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Bikies ride for depression

Tuesday, 20th August, 2013

The head biker for the NSW leg, Phillip Waesch, prepares to head to Peterborough on the Black Dog Ride yesterday morning. The head biker for the NSW leg, Phillip Waesch, prepares to head to Peterborough on the Black Dog Ride yesterday morning.

By Kurtis J Eichler

As a paramedic and a family man in Sydney, Paul Riley saw the horrors of suicide first hand.

“I know that mental health is a huge problem,” Mr Riley says.

“I’ve experienced it amongst family and amongst friends so I heard of this Black Dog Ride and thought it was a good thing. It seemed to be gathering a lot of momentum.”

The leather-clad businessman was one of 80 motorcyclists who rolled into the city on Sunday night for the NSW leg of the Black Dog Ride - which is now in its fifth year.

The ride raises awareness of depression and suicide prevention and sees rev-heads from every corner of the country hitting the highways.

The pack will travel almost 3000km for the cause on their way from Sydney to Alice Springs, via places including Nyngan, Broken Hill and Coober Pedy.

The head biker for the NSW leg, Phillip Waesch, said the bikes usually get people normally reluctant to talk about depression opening up.

“They see all the stickers and the black dogs on the bikes and it makes them ask questions,” Mr Waesch said.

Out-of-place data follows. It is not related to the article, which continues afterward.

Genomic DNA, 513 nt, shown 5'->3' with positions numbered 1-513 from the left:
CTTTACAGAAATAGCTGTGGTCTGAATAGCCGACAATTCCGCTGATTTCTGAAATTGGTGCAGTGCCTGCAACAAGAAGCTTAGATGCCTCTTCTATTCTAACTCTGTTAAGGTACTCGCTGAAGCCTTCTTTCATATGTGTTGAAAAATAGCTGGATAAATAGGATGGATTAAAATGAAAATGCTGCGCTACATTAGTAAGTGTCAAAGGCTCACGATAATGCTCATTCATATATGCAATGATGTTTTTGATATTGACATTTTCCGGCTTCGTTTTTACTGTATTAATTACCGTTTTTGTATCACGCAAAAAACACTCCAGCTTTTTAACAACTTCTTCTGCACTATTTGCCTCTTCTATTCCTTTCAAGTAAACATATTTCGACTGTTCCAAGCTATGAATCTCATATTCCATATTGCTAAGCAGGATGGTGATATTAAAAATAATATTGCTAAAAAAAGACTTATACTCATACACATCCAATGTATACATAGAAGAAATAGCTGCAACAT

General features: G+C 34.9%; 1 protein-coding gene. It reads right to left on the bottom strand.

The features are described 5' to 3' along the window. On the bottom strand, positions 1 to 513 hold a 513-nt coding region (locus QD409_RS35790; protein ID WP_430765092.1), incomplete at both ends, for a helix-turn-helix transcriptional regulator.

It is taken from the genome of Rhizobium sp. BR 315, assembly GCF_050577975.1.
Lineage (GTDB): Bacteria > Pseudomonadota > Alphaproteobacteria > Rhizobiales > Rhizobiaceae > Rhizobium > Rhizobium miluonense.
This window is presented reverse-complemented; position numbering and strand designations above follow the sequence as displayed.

“They ask what the black dogs are for and when we tell them they usually say ‘I’ve been a sufferer’ or they know someone who’s been a sufferer.”

Mr Waesch - who has battled depression himself - described it as a cancer with no age limit.

“The biggest problem is no one talks about it and they sit in a corner and they just go down that long and lonely road where there’s no help.”

Britain’s wartime leader Winston Churchill fought depression all his life, referring to it as the “black dog” - hence the name of the ride.

Churchill would sometimes break down after hearing bad news from the war and often sought solace in a tumbler of whiskey and a cigar.

For its par, the riders had a cooked meal courtesy of the Lions Club at the West Football Club on Sunday night and enjoyed a cooked breakfast at the Pig and Whistle yesterday.

Most of the riders headed to Peterborough yesterday morning while some others started the trip back home.

When the group gets to Port Augusta they will meet up with the South Australian and Western Australian packs before heading to the red centre.

Channel Nine reporter Simon Bouda covered the ride for the Sydney bureau last year. While not in front of the lens this year for the ride, he still keenly saddles up.

“I think depression is just such a massive issue,” Mr Bouda said.

“There are a lot of farmers out there doing it so tough they take their lives and that’s really hard.

“At the end of the day if we can somehow save one person as we are going around, well, that’s a fantastic result.”

The response this year has been good. Mr Riley says he’s been amazed by the amount of money given to him and his colleagues.

“It’s a real touchstone for so many people.”

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